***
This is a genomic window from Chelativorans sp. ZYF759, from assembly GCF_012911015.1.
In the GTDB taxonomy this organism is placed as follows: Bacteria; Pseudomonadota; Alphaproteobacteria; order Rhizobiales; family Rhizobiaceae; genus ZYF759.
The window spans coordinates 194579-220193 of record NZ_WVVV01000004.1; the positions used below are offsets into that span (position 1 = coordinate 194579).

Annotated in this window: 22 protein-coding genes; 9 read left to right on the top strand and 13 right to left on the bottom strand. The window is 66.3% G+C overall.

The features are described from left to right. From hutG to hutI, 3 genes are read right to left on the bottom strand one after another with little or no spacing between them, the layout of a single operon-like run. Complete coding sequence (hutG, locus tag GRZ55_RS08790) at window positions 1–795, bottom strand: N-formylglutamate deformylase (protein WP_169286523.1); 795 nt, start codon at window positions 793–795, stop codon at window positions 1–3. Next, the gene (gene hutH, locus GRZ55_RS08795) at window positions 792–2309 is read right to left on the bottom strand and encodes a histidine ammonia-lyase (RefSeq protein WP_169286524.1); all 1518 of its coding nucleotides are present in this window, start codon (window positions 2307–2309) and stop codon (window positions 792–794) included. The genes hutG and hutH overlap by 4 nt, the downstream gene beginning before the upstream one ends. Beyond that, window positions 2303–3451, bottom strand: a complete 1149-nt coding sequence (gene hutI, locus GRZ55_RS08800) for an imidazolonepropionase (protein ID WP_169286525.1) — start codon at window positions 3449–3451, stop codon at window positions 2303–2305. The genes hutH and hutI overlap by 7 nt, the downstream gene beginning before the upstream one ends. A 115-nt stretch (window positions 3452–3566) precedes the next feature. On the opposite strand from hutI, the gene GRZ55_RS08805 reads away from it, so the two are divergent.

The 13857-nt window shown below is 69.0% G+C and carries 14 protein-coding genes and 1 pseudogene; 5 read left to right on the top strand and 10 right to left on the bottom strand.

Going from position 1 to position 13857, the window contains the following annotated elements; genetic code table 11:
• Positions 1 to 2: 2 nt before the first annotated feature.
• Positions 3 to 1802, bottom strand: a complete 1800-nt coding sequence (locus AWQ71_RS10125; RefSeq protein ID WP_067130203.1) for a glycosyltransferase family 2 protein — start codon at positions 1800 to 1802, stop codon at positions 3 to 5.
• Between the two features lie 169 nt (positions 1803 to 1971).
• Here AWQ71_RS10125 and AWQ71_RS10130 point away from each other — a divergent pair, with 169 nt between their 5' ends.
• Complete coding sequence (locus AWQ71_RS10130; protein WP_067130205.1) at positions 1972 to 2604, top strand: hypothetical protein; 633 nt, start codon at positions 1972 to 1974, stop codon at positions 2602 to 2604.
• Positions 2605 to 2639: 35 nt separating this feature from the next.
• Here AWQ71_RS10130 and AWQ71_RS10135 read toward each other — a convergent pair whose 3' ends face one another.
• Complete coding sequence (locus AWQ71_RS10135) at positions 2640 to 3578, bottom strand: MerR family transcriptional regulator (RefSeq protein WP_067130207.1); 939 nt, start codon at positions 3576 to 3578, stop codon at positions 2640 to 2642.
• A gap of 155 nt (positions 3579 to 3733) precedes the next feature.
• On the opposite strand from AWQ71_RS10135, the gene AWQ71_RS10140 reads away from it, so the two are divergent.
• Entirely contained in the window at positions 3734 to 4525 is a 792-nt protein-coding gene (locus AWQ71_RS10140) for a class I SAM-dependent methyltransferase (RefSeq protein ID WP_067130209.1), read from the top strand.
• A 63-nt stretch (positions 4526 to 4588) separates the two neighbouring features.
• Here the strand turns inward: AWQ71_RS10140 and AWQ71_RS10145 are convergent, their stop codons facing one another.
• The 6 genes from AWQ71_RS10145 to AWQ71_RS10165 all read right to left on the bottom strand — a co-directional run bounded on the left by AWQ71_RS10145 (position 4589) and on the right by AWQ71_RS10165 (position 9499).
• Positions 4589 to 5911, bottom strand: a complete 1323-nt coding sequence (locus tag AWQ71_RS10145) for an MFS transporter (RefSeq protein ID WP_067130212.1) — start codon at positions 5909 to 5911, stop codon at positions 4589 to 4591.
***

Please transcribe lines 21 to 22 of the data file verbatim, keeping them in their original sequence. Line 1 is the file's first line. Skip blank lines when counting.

• The 6 genes from AWQ71_RS10145 to AWQ71_RS10165 all read right to left on the bottom strand — a co-directional run bounded on the left by AWQ71_RS10145 (position 4589) and on the right by AWQ71_RS10165 (position 9499).
• Positions 4589 to 5911, bottom strand: a complete 1323-nt coding sequence (locus tag AWQ71_RS10145) for an MFS transporter (RefSeq protein ID WP_067130212.1) — start codon at positions 5909 to 5911, stop codon at positions 4589 to 4591.